Valentino Rossi crossed the line ecstatic at victory, more elated than he has been for a very long time. His joy at victory - and perhaps also relief - was visible in the hyperactive release of emotion as he rounded the track on his cool down lap. Valentino Rossi had needed a victory at Catalunya, and in extremis, had taken one.

Jorge Lorenzo followed his team mate home to take 2nd, perplexed and dejected in equal measure. Halfway round the track, he picked up the Barcelona flag he had ready for his celebration, but his body language spoke volumes about his disappointment. Visor down, despite the heat, he trailed back to the pits a beaten man.

Take It To The Limit

Nearly 9 seconds behind Lorenzo, Casey Stoner just held off the charging Andrea Dovizioso to take 3rd. The combination of the heat and stomach cramps had sapped the strength of the Australian, and by halfway, Stoner was falling back into the clutches of Dovizioso. He gathered the last of his strength, and forged on for the remainder of the race, gapping Dovi a little, only to see the Italian catch him again with 5 laps to go. Giving his all, the 2007 World Champion held Dovizioso off to take the final podium spot.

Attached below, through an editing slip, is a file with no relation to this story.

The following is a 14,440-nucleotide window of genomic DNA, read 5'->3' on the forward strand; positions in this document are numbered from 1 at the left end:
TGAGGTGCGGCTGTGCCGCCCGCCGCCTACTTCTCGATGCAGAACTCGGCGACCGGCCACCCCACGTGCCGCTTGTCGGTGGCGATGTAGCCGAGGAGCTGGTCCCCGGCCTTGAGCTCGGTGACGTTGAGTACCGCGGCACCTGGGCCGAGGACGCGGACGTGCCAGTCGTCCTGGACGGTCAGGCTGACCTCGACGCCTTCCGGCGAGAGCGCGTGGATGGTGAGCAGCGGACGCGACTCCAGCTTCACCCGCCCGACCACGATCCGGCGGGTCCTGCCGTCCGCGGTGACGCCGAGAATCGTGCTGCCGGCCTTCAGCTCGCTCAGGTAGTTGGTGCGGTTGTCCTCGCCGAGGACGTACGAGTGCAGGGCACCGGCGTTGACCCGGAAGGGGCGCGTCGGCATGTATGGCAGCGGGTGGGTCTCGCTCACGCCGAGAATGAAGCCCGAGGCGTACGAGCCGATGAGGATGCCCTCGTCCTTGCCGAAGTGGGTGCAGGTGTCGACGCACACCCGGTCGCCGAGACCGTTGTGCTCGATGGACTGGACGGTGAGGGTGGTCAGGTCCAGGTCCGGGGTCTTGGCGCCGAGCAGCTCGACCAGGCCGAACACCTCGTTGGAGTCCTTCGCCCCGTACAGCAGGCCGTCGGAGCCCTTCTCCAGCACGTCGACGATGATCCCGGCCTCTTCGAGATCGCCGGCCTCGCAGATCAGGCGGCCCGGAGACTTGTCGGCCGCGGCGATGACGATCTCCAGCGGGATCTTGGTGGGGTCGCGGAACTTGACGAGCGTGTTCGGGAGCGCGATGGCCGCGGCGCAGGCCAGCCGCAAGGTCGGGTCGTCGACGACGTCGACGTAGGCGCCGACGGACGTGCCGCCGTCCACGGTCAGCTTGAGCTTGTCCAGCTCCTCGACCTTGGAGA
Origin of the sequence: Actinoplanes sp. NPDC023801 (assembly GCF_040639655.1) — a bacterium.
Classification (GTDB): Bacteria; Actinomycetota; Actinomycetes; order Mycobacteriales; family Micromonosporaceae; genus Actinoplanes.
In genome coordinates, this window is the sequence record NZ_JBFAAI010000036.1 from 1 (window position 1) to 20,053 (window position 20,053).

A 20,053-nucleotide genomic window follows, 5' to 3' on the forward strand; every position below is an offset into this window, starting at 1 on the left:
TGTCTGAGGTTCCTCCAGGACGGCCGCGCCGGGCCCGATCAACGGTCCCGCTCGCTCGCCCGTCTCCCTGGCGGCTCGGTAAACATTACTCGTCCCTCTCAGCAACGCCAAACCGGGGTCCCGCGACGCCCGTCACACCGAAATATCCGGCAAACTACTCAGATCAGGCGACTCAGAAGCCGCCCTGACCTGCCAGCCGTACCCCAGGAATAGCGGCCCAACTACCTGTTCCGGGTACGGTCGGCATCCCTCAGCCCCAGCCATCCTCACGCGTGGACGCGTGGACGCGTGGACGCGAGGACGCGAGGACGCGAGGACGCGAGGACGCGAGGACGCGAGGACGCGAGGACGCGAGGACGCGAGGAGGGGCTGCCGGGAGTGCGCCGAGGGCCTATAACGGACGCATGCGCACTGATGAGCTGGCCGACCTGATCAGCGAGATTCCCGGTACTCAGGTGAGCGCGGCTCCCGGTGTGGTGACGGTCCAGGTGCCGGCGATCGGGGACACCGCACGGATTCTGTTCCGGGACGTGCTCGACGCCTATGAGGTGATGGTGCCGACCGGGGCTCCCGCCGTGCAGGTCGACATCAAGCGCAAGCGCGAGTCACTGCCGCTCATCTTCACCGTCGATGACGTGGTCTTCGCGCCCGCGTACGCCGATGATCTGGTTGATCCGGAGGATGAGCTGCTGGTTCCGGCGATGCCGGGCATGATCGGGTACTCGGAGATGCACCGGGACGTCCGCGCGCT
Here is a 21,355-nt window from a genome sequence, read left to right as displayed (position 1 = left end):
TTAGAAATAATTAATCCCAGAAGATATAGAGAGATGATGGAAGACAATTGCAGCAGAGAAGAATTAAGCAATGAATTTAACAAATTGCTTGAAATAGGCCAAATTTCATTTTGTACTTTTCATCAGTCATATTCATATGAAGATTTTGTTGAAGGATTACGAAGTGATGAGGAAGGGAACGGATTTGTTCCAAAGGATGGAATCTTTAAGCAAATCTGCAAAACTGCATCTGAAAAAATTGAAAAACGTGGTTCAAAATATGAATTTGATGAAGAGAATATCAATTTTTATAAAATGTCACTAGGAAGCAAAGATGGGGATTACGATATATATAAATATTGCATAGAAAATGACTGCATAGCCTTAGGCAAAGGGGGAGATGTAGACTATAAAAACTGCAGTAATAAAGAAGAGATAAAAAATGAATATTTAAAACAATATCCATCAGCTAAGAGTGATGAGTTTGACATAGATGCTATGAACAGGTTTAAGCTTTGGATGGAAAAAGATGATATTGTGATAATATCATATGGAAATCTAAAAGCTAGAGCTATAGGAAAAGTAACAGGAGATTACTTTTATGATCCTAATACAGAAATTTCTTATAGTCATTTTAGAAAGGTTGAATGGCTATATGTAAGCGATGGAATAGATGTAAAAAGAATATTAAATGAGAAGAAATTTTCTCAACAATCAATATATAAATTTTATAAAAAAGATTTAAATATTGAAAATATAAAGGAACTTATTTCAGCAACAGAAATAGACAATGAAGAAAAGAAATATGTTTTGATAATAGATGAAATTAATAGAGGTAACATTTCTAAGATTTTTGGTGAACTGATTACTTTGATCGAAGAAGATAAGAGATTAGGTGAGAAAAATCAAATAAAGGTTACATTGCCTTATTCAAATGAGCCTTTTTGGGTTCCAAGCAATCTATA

In parc ferme, it was clear just how much it had cost Stoner to hang on to 3rd. The Australian struggled off his bike, and stumbled across into the arms of his young wife Adriana, collapsing against the barrier which walls off the bikes. He was as close to the edge of exhaustion as it is possible to come, but his tenacity was rewarded, as 3rd place meant he was level on points in the championship standings, in an intriguing three-way tie for the championship lead.

Stoner's joy meant frustration for Andrea Dovizioso. For the third race in a row, the Italian just missed out on the podium, finishing 4th. To add to the irony, Dovizioso also moved up to 4th in the championship, nipping ahead of team mate Dani Pedrosa. Dovi must be cursing his decision to run the #4 plate, as that is where he seems to be stuck. But he continues to make steady progress, getting closer all the time. The competition at the top of MotoGP is incredibly tough though, and Dovizioso is going to need some help from Honda to match the Yamahas and the lone fast Ducati.